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2020 03 01

J Am Assoc Lab Anim Sci



Continuous Rate Infusion of Ketamine Hydrochloride and Dexmedetomidine for Maintenance of Anesthesia during Laryngotracheal Surgery in New Zealand White Rabbits (Oryctolagus cuniculus).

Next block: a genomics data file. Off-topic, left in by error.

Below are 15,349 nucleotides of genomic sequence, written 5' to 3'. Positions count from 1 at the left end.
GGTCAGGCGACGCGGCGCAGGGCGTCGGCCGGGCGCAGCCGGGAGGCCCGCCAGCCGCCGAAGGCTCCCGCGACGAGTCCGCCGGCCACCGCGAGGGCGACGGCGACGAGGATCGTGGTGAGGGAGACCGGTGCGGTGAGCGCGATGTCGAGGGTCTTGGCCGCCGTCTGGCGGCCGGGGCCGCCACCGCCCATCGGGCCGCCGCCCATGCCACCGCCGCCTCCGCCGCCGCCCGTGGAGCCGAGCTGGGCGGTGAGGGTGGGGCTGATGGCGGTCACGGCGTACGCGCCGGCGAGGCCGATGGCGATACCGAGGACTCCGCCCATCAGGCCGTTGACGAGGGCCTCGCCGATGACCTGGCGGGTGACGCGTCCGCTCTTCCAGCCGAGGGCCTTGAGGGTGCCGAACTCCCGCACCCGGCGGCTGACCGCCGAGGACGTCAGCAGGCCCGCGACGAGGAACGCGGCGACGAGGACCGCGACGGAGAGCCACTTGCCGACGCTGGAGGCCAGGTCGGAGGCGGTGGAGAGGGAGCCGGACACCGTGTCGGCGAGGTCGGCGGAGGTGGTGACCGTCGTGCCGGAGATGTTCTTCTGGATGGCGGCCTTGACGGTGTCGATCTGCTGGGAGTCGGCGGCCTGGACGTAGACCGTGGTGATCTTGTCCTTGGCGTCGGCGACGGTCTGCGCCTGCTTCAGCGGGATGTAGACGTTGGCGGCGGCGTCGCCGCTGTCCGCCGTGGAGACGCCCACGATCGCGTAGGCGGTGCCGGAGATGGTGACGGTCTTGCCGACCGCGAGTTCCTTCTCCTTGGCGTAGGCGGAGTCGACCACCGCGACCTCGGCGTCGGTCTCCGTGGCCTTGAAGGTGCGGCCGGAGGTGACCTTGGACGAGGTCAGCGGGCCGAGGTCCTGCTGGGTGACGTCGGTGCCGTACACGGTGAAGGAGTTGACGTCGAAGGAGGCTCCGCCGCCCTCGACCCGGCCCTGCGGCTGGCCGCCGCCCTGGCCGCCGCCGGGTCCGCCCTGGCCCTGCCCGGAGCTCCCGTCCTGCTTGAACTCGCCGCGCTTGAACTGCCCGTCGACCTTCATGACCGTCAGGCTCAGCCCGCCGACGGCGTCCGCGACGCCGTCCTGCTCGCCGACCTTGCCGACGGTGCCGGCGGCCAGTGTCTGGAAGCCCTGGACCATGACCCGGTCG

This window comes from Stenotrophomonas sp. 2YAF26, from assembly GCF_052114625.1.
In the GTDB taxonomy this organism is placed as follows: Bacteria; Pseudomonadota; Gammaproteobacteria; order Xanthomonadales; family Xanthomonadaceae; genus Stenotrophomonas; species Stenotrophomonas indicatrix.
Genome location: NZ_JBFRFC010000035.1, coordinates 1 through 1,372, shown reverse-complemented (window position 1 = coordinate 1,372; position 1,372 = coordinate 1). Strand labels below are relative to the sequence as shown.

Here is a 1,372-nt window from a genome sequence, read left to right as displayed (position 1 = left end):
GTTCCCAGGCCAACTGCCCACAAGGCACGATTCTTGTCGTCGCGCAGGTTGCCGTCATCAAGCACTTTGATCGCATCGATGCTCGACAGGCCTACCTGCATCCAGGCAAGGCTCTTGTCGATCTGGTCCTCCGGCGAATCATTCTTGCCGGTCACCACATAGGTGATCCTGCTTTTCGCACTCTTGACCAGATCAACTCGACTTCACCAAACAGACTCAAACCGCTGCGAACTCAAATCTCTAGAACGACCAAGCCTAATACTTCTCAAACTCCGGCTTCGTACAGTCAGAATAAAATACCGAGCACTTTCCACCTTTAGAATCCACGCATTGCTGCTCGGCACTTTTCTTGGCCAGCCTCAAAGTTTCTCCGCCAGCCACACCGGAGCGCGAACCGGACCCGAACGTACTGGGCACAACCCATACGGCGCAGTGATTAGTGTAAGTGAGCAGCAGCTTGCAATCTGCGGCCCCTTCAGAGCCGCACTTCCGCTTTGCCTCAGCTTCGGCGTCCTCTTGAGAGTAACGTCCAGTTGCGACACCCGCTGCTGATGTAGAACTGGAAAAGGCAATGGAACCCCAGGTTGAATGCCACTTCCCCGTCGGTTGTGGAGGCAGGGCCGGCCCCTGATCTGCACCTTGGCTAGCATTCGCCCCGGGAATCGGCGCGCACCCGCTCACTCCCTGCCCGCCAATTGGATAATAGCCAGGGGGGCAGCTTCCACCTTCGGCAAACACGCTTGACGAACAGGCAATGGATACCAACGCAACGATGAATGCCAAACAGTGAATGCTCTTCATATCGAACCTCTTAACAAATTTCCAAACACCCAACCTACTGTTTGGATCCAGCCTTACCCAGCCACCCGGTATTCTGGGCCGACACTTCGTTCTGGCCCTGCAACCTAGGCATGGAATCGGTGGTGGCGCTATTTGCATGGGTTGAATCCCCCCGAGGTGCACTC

New Zealand white rabbits (Oryctolagus cuniculus) are an established in vivo model for the study of structural and functional consequences of vocal-fold vibration. Research design requires invasive laryngotracheal procedures, and the presence of laryngospasms or pain responses (or both) hinder phonation-related data collection. Published anesthesia regimens report respiratory depression and muscle tone changes and have been unsuccessful in mitigating autonomic laryngeal responses in our protocol. Infusion of ketamine hydrochloride and dexmedetomidine hydrochloride in pediatric medicine provides effective analgesia and sedation for laryngotracheal procedures including intubation and bronchoscopy; however, data evaluating the use of ketamine-dexmedetomidine infusion in rabbits are unavailable. This study reports a new infusion regimen,which was used in 58 male New Zealand white rabbits that underwent a nonsurvival laryngotracheal procedure to induce phonotraumatic vocal-fold injury. Animals were sedated by using ketamine hydrochloride (20 mg/kg IM) and dexmedetomidine(0.125 mg/kg IM). Maintenance anesthesia was provided by using continuous rate intravenous infusion of ketamine hydrochloride (343 μg/kg/min) and dexmedetomidine (1.60 μg/kg/min). A stable plane of anesthesia with no autonomiclaryngeal response (laryngospasm) was achieved in 32 of the 58 rabbits (55%). Laryngospasms occurred in 25 of 58 animals(43%) and were controlled in 20 cases (80%) by providing 0.33 mL 2% topical lidocaine, incremental increase in infusion rate,or both. Continuous rate infusion of ketamine hydrochloride-dexmedetomidine with prophylactic topical lidocaine providesa predictable and adjustable surgical plane of anesthesia, with minimal confounding respiratory and autonomic laryngealresponses, during extended-duration laryngotracheal surgery in rabbits. This regimen should be considered as an alternativeto injection maintenance for prolonged, invasive procedures.